/ waterproofing a rucksack

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leeoftroy - on 30 Dec 2012
I have an old but very tough and trusty rucksack, british army issue. It has travelled the world with me over the last 15 years and is perfect (given that I haven't allowed myself to look too deeply into the benefits of more modern bags)...except that it lets water in quite easily. Looking around it seems that few manufacturers are interested in making rucksacks from a waterproof material and instead insist on supplying waterproof covers which to me seems like another thing to carry around and also not very practical when you have things strapped to the outside of your bag. My particular rucksack is a kind of heavy duty nylon and I was considering buying a can of nixwax or similar and giving it a good dousing. Would this work? Any ideas?
vark - on 30 Dec 2012
In reply to leeoftroy:
You might be able to make water bead off the surface to some extent but it will still leak.
Buy a selection of roll top waterproof stuff sacs. You can organise your kit and be safe in the knowledge it will be dry.
Nigel Modern on 30 Dec 2012
In reply to leeoftroy: TX 10 it - it will still leak but as someone said use roll tops.

Alpkit do some good waterproof bags and also 20L, 30L etc 'canoe bags with straps' called Gourdons
happy_c - on 30 Dec 2012
In reply to leeoftroy: I dont think there is any way to waterproof it, although i suspect a lot of the fabric will already be waterproof, but not taped zips and big zips everywhere, personally i go for the using dry bag options someone mentioned,

I think ortilab (sp?) make some proper rusksacks, that are waterproof, as apposed to a dry bag with straps if that makes anysense? How ever id probably still use dry bags just to help organise a bit!

With your current bag, you could try the silicone spray, breathabillity is less an issue as with clothing, you could also shove a load of wax over the zips but it will still let in somewhere! Nikwax is a water based product, it maintains breathabillity but wont have a good a barrier as a silicone product!


Carolyn - on 30 Dec 2012
In reply to leeoftroy:

Thin, flexible waterproof dry bags are definitely the answer for bits that need to stay dry. Or a large one that fills most of sac.

Apart from the Ortleib truely waterproof bags, I've found the Macpac sacs to be most water resistant - think they're a cotton/nylon mix, so cotton swells when damp and fills in the holes. Ish.
CarolineMc - on 30 Dec 2012
In reply to leeoftroy: Definitely worth a can of Fabsil to keep out the worst, and get a tube of Seam Grip to seal the stitching too. It won't make it reliably waterproof but will certainly keep out the lighter stuff, but will also stop the sack from absorbing so much water making it a little lighter in heavy rain! Co:
a lakeland climber on 30 Dec 2012
In reply to leeoftroy:

+1 to the replies who recommend roll-top dry bags. I use Exped dry bags. Available in a variety of sizes so you can organise your kit as to how you want. This has the advantage that if you need to open your rucksack when it's lashing it down, you only have to open the bag that you actually need.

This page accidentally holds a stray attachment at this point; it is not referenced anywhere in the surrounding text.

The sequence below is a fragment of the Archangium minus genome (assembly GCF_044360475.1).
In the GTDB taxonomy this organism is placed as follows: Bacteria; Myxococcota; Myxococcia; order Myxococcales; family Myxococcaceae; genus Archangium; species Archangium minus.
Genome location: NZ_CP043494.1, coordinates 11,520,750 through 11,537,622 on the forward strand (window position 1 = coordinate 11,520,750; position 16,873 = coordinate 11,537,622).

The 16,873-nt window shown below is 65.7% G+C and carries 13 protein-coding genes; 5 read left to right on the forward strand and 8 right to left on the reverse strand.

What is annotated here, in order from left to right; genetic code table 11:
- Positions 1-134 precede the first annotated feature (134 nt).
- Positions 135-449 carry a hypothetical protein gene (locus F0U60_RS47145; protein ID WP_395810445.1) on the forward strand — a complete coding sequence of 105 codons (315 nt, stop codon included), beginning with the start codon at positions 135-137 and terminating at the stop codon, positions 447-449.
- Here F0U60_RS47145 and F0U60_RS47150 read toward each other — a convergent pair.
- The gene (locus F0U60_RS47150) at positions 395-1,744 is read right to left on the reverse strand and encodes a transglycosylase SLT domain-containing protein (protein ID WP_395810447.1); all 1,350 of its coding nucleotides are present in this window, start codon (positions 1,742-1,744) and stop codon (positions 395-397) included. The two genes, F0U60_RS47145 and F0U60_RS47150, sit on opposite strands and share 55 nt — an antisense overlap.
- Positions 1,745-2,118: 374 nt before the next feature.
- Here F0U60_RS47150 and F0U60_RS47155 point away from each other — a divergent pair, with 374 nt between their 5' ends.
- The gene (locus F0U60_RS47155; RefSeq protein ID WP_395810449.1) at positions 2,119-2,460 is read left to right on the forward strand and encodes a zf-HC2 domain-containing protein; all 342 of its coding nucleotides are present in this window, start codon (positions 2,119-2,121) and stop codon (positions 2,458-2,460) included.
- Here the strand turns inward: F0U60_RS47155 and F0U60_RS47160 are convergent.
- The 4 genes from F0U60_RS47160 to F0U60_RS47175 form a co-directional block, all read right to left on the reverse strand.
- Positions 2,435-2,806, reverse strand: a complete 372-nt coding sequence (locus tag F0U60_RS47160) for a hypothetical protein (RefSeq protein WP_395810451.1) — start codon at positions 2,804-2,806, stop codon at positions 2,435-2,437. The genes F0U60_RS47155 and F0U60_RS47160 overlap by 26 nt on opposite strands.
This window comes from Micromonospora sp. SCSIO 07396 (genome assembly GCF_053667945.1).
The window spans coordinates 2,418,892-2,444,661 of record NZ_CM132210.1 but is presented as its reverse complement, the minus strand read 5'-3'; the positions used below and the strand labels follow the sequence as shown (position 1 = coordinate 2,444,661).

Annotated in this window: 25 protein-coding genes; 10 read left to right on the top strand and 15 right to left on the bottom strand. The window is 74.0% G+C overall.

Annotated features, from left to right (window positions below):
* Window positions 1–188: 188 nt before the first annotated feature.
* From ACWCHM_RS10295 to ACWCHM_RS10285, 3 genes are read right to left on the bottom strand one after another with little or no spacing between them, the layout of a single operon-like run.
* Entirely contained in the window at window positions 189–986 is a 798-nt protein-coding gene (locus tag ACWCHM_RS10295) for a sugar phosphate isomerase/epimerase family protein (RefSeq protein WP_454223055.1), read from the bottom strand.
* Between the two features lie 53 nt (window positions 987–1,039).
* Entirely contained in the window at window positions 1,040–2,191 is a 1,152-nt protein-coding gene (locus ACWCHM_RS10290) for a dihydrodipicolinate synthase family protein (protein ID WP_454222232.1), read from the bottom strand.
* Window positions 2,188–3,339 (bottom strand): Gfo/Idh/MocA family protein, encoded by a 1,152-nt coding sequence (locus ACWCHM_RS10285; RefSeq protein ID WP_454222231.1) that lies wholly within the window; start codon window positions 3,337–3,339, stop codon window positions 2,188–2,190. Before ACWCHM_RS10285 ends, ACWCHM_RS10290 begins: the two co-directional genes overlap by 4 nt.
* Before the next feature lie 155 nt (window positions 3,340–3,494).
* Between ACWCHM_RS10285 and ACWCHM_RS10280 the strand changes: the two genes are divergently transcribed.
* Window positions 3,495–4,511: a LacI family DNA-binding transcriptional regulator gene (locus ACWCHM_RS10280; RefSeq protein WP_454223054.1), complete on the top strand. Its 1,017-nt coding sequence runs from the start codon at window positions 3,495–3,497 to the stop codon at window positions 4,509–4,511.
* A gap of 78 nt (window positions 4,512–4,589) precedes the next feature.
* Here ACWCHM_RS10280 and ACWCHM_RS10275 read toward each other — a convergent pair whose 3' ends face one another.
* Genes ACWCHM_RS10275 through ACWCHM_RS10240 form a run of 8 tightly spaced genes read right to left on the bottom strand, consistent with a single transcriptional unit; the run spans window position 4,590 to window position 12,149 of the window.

ALC
jonnie3430 - on 30 Dec 2012
In reply to leeoftroy:

Ortleib make a big black dry bag that comes in different sizes that you can put everything in. When that gets holes, use seam sealant to repair. Or you can use seam sealant on your rucsac (fill it with water, find the holes, dry it and fix the holes/ tape the seams,) which will waterproof it, but only until you put the next hole in it!
Solaris - on 30 Dec 2012
In reply to leeoftroy:

Line the sac with a big, tough poly bag - cheaper than roll tops, probably lighter, easier access to contents of the sac and more useful in an emergency. I sometimes put my sleeping bag in another, smaller poly bag.
butteredfrog - on 30 Dec 2012
In reply to leeoftroy:

After exhaustive testing and spending about 200 days a year out in the pi##ing rain that is loosely described as British summertime, I can say Exped drybags are the way forward for me.
Get a few colours for different bits of kit as it makes it easier to pick the right bag at a glance.

m0unt41n on 30 Dec 2012
In reply to leeoftroy: No matter how good the fabric, or how much you try to waterproof it, its the seams that let the water in. Whilst the fabric seems waterproof on both my XPod and Crux they still get water in the bottom when torrential rain, ie last 6 months. Only solution is waterproof bag liner, Exped Rucksack liner has always worked well for me. I guess waterproof covers work in a shower and up to a light breeze but otherwise they just act as a sail. I would just get a waterproof liner bag instead of a can of nikwax. If your bag fills up with water so much it adds weight then you could of course punch drainage holes in the bottom of it!
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dgp - on 30 Dec 2012
In reply to leeoftroy: Perhaps a bit hasty in dismissing a cover ?. Their very light - less than carrying a rain soaked rucksac! - , waterproof, can be left behind in good weather, roll into a tiny bundle..

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